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Published: September 2nd 2018
Happy Australia Day!
We set off early after a quick breakfast, following the route we had taken the day before. We planned to do quite a long hike today as it would get back in the saddle for our multi-day hike in the Three Capes at the end of our trip. We came to the beach and the national park office area and then headed along the road to main part of the park. We weren't so lucky today and no one stopped to offer us a lift, so we had to do the whole walk, the uphill parts were a bit tough and it added at least another hour on to our hike. Not what we wanted when we had a long day ahead of us. I really wished that there was a shuttle bus in operation as it would make things much easier for those of us without access to our own transportation. Tasmania is definitely not the easiest place to get around without a car and numerous people we spoke to on our trip were surprised that we were able to cover so much ground using the local bus services. Still we were feeling pretty optimistic for
our day of hiking around the park. We had our itinerary planned. Yesterday, we had headed left up the Mount Amos track, which had given up spectacular views over Wineglass Bay. Today, we were heading right along the Hazards Beach Track to Cooks Beach, before returning to Hazards Beach to turn inland to follow the Isthmus Track, then take a detour down to Wineglass Bay, before following the Winglass Bay Track back to the starting point.
We got to the start of the trail and followed it in the direction of Hazards Beach. There wasn't too much to see on the first part of the trail as there were a lot of bushes on either side of the trail. I kept getting glimpses of the ocean and after a while, we came to the start of Hazards Beach. The beach was stunningly beautiful. I never knew that Tasmania had such amazing beaches. The beach was pretty empty too. We chilled there for a while, my friend went for a swim, while I was content to sit on the beach and take in my stunning surroundings. There were a couple of boats anchored offshore. To be rich and to be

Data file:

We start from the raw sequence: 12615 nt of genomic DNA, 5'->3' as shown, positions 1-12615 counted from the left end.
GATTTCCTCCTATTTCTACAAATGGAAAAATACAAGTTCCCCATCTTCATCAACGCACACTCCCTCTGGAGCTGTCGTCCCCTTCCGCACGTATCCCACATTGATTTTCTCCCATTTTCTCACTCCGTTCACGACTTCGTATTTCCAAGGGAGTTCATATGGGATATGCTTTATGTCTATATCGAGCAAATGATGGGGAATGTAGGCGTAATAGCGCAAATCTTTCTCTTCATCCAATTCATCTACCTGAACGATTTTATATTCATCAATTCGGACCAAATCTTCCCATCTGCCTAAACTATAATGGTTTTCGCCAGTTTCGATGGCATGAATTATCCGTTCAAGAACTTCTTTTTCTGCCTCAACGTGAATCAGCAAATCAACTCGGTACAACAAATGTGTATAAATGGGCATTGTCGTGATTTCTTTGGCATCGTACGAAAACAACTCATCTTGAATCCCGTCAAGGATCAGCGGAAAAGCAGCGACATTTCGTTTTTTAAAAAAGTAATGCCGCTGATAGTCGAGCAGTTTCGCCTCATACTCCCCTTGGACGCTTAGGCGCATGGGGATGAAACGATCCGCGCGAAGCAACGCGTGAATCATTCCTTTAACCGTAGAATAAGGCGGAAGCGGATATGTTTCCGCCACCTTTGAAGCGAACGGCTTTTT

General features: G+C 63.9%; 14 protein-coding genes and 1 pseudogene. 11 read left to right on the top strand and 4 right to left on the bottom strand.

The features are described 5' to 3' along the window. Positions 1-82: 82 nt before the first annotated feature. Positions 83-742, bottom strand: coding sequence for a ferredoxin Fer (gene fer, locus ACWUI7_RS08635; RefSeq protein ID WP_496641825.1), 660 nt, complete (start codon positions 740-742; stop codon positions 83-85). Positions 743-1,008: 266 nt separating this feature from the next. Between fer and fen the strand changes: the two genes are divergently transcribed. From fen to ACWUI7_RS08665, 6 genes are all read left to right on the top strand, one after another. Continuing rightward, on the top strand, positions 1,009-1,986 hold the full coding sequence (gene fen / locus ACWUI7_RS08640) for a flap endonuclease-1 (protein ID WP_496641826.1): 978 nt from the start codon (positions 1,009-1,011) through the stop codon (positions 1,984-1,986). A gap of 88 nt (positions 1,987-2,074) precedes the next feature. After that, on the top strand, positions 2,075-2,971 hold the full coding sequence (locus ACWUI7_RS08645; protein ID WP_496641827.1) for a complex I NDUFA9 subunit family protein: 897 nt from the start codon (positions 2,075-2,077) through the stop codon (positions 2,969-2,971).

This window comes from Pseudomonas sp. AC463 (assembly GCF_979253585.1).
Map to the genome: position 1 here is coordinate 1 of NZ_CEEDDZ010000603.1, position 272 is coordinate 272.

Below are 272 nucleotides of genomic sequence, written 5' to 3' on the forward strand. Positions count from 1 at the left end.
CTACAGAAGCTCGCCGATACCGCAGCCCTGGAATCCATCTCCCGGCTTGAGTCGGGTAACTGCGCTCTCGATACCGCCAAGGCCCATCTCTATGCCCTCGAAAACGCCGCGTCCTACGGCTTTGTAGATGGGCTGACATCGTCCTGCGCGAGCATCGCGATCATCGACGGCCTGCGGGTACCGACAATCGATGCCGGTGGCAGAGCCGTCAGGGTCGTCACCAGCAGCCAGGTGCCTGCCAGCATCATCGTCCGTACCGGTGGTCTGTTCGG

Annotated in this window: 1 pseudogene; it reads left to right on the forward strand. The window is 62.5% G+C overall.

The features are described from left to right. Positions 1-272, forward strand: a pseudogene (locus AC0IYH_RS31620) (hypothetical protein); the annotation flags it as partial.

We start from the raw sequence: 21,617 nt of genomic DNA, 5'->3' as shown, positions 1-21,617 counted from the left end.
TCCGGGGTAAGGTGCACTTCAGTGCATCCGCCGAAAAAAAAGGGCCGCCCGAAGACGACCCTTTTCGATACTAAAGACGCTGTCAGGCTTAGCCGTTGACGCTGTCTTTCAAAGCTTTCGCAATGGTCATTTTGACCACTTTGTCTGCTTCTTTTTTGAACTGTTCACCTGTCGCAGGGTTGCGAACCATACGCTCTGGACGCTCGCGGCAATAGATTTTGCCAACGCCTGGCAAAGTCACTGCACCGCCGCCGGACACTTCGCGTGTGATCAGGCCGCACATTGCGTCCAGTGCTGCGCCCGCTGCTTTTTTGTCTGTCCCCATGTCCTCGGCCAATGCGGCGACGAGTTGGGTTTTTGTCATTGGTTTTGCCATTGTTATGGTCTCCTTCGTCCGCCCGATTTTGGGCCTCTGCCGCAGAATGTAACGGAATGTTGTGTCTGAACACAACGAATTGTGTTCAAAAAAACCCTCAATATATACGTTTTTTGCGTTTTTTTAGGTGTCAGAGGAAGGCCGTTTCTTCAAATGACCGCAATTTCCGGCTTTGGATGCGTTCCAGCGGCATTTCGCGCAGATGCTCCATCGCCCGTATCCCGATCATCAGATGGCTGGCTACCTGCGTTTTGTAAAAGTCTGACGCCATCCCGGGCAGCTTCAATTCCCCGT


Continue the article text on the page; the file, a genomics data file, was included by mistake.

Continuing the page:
able to jet about the Freycinet Peninsula by boat. That is definitely going on my bucket list for if I win the lottery. Since we were only at the start of the beach, we still had the majority of our journey ahead of us. The walk along Hazards Beach was really pleasant, but walking on sand was a little tough going. The walk along the beach took longer than expected, but it was worth it to look back and see the gorgeous beach from the other angle.
We headed a little inland and away from the beach. We stopped to have some lunch at a picnic spot. We saw a few people who were doing the overnight hike in the area. As much as I would love to do something like that the thought of carrying a tent and cooking on a campfire is a little 'too roughing' it for me. I totally hate carrying anything more than the bare minimum and was already a little worried for our multi day hike at the end of the trip. We then continued on a little further to Cooks Beach. Hard to believe, but this beach was even quieter than Hazards
Beach. We were treated to more gorgeous views. The sea was such a beautiful shade of blue and the skies were gorgeous. Coming from polluted, wintry China , where I felt at times that I could cut through the pollution in the air around me with a knife, this place was like heaven on earth. I bet my lungs were thanking me for all the fresh air, too. Since we still had quite a bit of hiking ahead of us, we didn't go too far along Cooks Beach and after a while headed back to Hazards Beach. All the walking on sand was taking its toll on me and I was definitely starting to feel tired. I was hoping that the start of the Isthmus Track was nearer to this end of the beach, but no, it was closer to the other end of the beach.